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Author Topic: I Blew it!!!  (Read 2336 times)
Anonymous
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« on: August 14, 2004, 02:32:21 PM »

Greetings,

I knew this could happen, but have neglected my inspection duties and...
I took a trip out of country and now that I've returned the hive has become overpopulated <2 deep, 1 super with capped comb> and the girls have swarmed off onto a tree <40 ft up!> I put a new super on  <too little, too late>.  

Is there ANY chance they might have second thoughts and return? The queen is probably with them, correct? Seems to be only half since there are still plenty in the hive.

This late in the year, the hive is probably doomed for the winter, right?
Advice please!

Thanks,
~SFP
 angry  angry  angry
ps. What should I look for when I do the 'post mortem' inspection?
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Phoenix
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« Reply #1 on: August 14, 2004, 10:19:30 PM »

Unless your queen was clipped, she is with them and no they won't return.  There is still plenty of time for the girls to build up again before winter sets in.
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Anonymous
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« Reply #2 on: August 15, 2004, 08:59:06 AM »

Look for a new queen, eggs, larva and capped brood cells. If you see these things all is well in the hive and you probably will have that hive full of bee come winter and even into next spring if they are properly cared for in the getting ready for winter duties.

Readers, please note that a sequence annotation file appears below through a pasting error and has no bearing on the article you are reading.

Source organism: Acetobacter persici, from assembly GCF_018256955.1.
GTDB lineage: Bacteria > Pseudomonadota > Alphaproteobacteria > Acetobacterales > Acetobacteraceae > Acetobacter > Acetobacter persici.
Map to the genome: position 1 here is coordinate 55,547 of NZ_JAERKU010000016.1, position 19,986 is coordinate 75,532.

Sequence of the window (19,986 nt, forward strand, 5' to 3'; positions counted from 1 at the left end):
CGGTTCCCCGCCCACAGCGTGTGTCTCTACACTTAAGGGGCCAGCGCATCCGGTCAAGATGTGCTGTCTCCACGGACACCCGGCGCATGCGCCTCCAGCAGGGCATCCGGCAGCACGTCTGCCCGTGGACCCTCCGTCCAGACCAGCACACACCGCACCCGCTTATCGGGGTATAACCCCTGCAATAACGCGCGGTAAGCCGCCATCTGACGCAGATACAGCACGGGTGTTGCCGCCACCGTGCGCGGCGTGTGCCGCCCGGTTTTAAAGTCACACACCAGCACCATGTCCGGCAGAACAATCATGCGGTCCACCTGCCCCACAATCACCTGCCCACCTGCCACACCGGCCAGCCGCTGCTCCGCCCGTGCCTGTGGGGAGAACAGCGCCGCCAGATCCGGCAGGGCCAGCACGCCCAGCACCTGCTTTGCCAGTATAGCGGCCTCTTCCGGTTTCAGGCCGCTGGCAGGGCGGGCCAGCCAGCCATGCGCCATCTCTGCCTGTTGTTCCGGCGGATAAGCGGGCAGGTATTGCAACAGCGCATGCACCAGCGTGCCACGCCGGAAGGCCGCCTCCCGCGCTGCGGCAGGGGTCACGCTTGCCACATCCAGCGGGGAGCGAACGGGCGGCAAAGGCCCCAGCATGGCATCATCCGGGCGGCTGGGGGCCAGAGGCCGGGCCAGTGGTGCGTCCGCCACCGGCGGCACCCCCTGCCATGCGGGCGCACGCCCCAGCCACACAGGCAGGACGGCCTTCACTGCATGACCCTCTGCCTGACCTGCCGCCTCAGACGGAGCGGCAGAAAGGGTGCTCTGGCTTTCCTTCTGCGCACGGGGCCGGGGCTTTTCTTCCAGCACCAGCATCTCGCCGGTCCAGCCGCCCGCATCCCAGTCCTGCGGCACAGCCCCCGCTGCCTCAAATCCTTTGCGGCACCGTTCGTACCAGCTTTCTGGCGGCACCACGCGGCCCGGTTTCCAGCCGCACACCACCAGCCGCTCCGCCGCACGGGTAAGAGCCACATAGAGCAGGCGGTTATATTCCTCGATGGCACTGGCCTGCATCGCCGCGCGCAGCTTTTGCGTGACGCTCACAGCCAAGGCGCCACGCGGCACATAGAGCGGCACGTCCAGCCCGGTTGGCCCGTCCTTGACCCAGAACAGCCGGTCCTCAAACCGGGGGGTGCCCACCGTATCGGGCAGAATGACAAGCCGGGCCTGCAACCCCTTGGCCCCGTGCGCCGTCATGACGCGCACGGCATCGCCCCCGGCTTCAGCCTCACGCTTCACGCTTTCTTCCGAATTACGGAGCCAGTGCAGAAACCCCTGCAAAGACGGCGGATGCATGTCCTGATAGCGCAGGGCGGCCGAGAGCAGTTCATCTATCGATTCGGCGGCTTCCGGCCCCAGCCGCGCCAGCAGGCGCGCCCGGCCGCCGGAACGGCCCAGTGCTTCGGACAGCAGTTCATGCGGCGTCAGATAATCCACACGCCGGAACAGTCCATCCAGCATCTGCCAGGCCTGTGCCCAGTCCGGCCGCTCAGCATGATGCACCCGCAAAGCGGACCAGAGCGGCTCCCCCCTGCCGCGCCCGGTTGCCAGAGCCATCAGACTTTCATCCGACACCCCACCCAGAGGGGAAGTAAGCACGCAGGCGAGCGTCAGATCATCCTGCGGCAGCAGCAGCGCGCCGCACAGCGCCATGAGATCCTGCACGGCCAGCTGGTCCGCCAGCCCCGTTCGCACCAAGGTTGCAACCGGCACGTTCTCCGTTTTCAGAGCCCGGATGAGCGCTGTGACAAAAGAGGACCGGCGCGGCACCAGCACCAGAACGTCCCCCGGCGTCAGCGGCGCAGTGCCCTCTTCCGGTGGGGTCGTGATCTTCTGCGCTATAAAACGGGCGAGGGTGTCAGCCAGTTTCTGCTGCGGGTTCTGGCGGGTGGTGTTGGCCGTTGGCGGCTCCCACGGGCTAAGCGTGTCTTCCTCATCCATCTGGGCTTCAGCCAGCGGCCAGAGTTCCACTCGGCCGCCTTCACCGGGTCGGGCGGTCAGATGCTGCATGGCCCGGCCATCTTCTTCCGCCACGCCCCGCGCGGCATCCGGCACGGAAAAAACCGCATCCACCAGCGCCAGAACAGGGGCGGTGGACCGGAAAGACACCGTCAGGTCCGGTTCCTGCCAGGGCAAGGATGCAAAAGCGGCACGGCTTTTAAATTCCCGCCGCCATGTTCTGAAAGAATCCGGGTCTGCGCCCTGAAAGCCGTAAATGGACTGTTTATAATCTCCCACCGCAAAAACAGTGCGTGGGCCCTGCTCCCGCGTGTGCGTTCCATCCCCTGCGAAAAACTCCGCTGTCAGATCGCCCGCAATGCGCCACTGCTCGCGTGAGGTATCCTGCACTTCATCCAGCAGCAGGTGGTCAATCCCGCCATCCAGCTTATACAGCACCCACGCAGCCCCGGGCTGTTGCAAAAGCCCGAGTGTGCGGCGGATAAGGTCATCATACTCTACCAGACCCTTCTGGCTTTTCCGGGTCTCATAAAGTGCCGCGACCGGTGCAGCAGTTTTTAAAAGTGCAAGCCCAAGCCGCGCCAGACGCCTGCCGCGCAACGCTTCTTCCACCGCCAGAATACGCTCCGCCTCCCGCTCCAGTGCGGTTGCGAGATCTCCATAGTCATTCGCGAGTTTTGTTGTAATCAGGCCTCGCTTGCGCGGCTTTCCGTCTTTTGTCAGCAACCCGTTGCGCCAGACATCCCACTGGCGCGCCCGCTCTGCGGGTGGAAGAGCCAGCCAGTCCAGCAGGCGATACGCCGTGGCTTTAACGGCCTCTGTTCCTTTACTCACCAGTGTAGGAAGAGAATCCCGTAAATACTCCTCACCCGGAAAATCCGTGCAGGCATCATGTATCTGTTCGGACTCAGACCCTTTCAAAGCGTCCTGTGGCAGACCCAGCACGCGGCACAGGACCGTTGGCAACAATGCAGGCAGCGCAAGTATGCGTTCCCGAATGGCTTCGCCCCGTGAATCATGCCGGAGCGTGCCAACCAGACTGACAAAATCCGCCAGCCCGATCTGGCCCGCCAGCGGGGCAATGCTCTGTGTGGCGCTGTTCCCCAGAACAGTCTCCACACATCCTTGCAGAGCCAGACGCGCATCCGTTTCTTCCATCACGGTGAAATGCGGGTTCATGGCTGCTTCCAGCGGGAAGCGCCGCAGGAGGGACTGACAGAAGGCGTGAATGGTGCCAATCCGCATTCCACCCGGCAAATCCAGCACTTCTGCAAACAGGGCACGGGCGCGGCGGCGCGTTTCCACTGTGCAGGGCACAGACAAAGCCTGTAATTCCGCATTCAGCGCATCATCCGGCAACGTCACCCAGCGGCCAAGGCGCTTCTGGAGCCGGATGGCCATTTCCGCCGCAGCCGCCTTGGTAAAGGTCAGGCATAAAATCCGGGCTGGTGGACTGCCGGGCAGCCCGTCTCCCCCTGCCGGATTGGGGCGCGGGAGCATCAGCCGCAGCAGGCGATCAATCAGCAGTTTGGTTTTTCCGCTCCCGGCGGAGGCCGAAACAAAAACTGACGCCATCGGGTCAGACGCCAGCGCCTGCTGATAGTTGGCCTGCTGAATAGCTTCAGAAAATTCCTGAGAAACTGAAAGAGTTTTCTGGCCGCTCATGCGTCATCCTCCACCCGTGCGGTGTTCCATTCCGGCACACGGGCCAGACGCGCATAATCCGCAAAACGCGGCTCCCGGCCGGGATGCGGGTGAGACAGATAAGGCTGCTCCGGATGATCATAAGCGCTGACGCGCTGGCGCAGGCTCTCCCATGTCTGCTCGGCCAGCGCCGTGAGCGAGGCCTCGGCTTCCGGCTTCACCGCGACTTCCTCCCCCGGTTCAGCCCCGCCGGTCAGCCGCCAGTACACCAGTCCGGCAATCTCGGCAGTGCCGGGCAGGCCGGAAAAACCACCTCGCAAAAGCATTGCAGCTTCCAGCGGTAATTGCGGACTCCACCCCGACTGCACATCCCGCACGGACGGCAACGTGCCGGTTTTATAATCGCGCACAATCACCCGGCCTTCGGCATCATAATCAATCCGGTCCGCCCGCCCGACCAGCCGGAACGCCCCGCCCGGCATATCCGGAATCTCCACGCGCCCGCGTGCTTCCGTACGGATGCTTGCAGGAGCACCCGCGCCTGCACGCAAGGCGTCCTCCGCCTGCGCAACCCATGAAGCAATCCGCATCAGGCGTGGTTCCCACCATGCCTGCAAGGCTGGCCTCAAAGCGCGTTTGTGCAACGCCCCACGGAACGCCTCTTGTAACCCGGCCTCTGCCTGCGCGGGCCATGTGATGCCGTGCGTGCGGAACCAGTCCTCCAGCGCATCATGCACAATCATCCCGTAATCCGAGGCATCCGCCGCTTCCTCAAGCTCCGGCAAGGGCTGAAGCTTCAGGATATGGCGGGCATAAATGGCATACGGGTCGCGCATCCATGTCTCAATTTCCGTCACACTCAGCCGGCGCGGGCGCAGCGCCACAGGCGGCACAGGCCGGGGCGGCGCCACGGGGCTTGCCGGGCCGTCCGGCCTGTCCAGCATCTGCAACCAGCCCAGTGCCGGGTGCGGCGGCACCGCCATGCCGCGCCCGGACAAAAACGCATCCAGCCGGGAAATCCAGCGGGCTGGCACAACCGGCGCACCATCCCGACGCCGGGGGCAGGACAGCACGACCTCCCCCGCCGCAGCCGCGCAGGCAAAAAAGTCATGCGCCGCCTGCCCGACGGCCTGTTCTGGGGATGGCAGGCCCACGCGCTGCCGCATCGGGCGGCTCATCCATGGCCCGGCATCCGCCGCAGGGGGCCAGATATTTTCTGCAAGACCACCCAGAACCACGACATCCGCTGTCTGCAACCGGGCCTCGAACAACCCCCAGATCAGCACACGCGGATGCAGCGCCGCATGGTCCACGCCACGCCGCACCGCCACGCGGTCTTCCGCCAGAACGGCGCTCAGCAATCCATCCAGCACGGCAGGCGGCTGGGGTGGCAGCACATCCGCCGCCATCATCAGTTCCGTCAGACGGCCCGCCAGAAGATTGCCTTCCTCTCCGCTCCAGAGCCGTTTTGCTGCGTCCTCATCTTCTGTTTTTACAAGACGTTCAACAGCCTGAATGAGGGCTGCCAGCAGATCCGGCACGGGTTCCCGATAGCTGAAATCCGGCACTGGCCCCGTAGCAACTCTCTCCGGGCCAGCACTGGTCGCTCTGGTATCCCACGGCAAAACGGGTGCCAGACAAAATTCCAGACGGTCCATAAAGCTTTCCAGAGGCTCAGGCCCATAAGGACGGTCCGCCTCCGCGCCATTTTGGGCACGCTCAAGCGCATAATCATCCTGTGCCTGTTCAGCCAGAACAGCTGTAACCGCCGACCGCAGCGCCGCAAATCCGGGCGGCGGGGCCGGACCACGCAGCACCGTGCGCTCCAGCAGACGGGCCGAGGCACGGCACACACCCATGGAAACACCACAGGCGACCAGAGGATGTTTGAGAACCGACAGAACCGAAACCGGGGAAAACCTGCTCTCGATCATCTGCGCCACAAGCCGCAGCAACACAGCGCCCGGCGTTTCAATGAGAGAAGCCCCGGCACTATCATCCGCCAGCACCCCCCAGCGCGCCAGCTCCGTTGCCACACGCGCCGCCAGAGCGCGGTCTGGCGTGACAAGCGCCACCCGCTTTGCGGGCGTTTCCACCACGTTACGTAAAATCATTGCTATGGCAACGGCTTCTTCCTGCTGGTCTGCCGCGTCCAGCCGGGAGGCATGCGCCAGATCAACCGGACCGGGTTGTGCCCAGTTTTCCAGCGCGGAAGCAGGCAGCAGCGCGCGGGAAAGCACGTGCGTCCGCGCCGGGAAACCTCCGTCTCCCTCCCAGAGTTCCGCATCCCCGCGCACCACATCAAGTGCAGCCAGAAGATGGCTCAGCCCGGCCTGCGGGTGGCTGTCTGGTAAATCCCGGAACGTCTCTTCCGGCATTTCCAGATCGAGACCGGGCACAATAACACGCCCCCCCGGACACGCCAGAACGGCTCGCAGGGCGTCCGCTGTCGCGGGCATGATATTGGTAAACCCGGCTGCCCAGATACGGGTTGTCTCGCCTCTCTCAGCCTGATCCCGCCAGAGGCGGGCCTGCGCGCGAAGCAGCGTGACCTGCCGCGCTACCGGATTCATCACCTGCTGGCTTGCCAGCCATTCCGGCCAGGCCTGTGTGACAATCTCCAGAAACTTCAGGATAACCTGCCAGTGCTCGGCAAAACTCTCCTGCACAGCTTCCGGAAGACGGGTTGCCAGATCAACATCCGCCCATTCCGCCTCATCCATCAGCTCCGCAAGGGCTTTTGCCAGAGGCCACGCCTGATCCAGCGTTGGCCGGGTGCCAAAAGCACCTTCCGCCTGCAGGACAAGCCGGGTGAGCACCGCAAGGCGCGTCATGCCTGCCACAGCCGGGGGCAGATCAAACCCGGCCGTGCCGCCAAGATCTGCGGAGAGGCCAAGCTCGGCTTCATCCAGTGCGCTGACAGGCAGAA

I even doubt that the swarm is still in the tree this morning. Let alone them changing their mind. A lesson learned but not to costly but there was the loss of a possiable second Huh colony.
 Cheesy Al
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monkeyfish
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« Reply #3 on: August 15, 2004, 09:14:00 AM »

Thanks for your feedback. This morning, even after heavy rain thru the night from Charley, they are still hanging on up there!

Yes, a lesson has been learned. 3 weeks ago when I last checked, super#1 was empty and had no comb. Now, wham! full of honey and the split.  I guess this kind of thing can happen rather quickly.

I'll look for queen cells and any other clues when I can get in there <still raining>.


Thanks,
~Scott
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Robo
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« Reply #4 on: August 15, 2004, 09:29:08 AM »

Scott,

Don't expect to find eggs and young brood when you do your inspections.  Typically, they will put the queen on a "diet" prior to swarming to slim her down for flight.  She will stop laying during this period as well.  They also typically swarm before the queen cells hatch.  So you must wait for the queen cells to hatch and the virgin queens to mate.  This could take up to two weeks, especially with the rainy weather we have had here in the East.  My last batch of queens took 12 days from hatching to laying.
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michael l burnett
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« Reply #5 on: August 15, 2004, 07:10:22 PM »

know any climbing tree workers who like bees??? smiley
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